Everyone in the Central Okanagan probably knows a little about Summerhill Pyramid Winery, and I’m sure many have enjoyed their world-class organic wines and ate at their wonderful bistro while enjoying the beautiful lake view.
When Stephen Cipes first visited the Okanagan in 1986, the New York developer believed he’d found unique conditions to produce “intensely flavoured small grapes”–the perfect base for sparkling wine. Cipes brought grape clones from France and “personally planted them on my hands and knees.”
Summerhill follows organic growing practices. No herbicides or pesticides “keeps the lake clean and our grapes don’t taste from the chemicals.” – Stephen Cipes – Proprietor
Gabe is the owner of Summerhill Organic & Wildcrafts Ltd, which has been contracted to work on several projects on the winery land, including growing a Forest Garden, Wetland Restoration and Companion Gardening.
Here is a little bit about their projects and goals.
Vineyard Companion Gardening
Using permaculture / biodynamic methods, the 5 year vineyard companion gardening project is all about making better use of the land, using the space between grapevines to produce healthy produce. Each row is 230 feet long, and even though tractors routinely travel up and down, the middle space where the tractor tires never pack down the soil is a great space to grow.
Many years of vine prunings have helped to create a very fertile growing medium, along with the wood chips that are inoculated with woodland mushrooms.
Indigenous plants like Showy milkweed, Showy aster, Monkey flower and Silky lupin have been planted in between the grape vines along with a few others more sparsely, to bring in beneficial insects . This also helps the cross-pollination of the grape vines, producing sweeter grapes.
Gabe has also identified all the natural ‘weeds’, such as Mullein, Plantain, Chicory, Dandelion, Comfrey, Alfalfa, Clover and Catnip, which are medicinal and beneficial, to grow and be harvested. Weeds like Wild Amaranth (pigweed) or Wild Quinoa (lambs quarter) are usually pulled, but some have been left to harvest and cook.
There are also a lot of herbs that they are letting naturalize, such as Oregano, Holy basil, Chives, Garlic, Lemon Bergamot, Peppermint, Sage, Fennel, Thyme, Blue Hyssop, Skullcap, Blue Vervain, Anise Hyssop, Echinacea, Cilantro, Borage, Chamomile, Lovage and Valerian. Also in the shadier sections in the furrows between the vines, wood chips are inoculated with King Stradivarius, Almond Agaricus, Shaggy manes and White oyster elm mushrooms. Squash and melon are planted on the sunnier sides of the mushrooms for additional shade.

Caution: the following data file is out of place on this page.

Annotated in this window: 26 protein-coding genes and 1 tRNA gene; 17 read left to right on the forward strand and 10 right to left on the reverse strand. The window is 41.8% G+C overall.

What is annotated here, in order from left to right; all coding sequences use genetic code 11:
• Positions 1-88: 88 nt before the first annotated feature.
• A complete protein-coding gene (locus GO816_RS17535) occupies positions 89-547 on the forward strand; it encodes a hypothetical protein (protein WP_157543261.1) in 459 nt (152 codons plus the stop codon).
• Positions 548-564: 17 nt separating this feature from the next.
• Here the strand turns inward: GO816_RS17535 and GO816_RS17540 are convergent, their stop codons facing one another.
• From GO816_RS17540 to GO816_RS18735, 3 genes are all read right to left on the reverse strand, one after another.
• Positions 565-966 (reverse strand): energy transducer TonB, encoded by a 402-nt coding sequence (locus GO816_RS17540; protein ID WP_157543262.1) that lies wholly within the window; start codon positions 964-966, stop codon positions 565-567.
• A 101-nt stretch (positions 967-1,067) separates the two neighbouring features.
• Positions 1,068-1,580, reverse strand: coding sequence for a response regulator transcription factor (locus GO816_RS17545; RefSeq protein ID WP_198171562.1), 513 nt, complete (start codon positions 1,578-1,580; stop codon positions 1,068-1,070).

Five of the fifteen rows of vineyard directly below the restaurants observation deck will be utilized for experimental companion crops. They will be using drip irrigation and planting medicinal flowers, grains, and herbs down the center of the rows and amidst the vines. SRED (Scientific Research & Economic Development) research will be conducted on how the companion crops affect the yield of the vineyard.
Regenerative Wetland Restoration
All good organic growers tend to have a certain amount of their land left natural (if they have enough land to accomplish this) In Summerhill’s case, one of their main projects is to restore a historical wetland area.
Indigenous herbs and berries important to supporting human and animal life will be regenerated in their proper meso climates in appropriate guilds of companion plants increasing biodiversity and animal habitat.
In the wetlands, Gabe harvests Nettle, Horsetail, Poplar, Epilobium Parviflorum, Watercress, Mint, Burdock, Galium, Rose, and Cattail. Other wild plants he will be attempting to establish this year are: Hazlenut, Saskatoon, Hawthorn, Gooseberry, Soap berry, Ocean spray and Raspberry. They have also seeded an assortment of indigenous wildflowers including Blanket flower, Brown eyed susan, Arnica, Columbine, Daisies, Yarrow, Lupin, Showy Aster, Prairie Aster. Sorrel, Fireweed, Blue flax, Showy milk weed and Monkey flower.
Food Forest / Garden
Forest Gardens are diverse food producing perennial ecosystems. This consists of indigenous berries, herbs, legumes, flowers and fruit Trees, companioned with symbiotic drought tolerant fruit trees, vines, berries, herbs, tubers, bulbs and legumes.
The system will be set up with overhead for the first year or two with the long-term goal to be fed by swales and need no watering. Swales are ground water harvesting ditches dug on contour to catch and store water to passively irrigate the forest garden. In the event of a torrential rain or heavy snow melt the 2ft deep and 2ft wide swales fill with water and plume underground to effect the root structures down slope.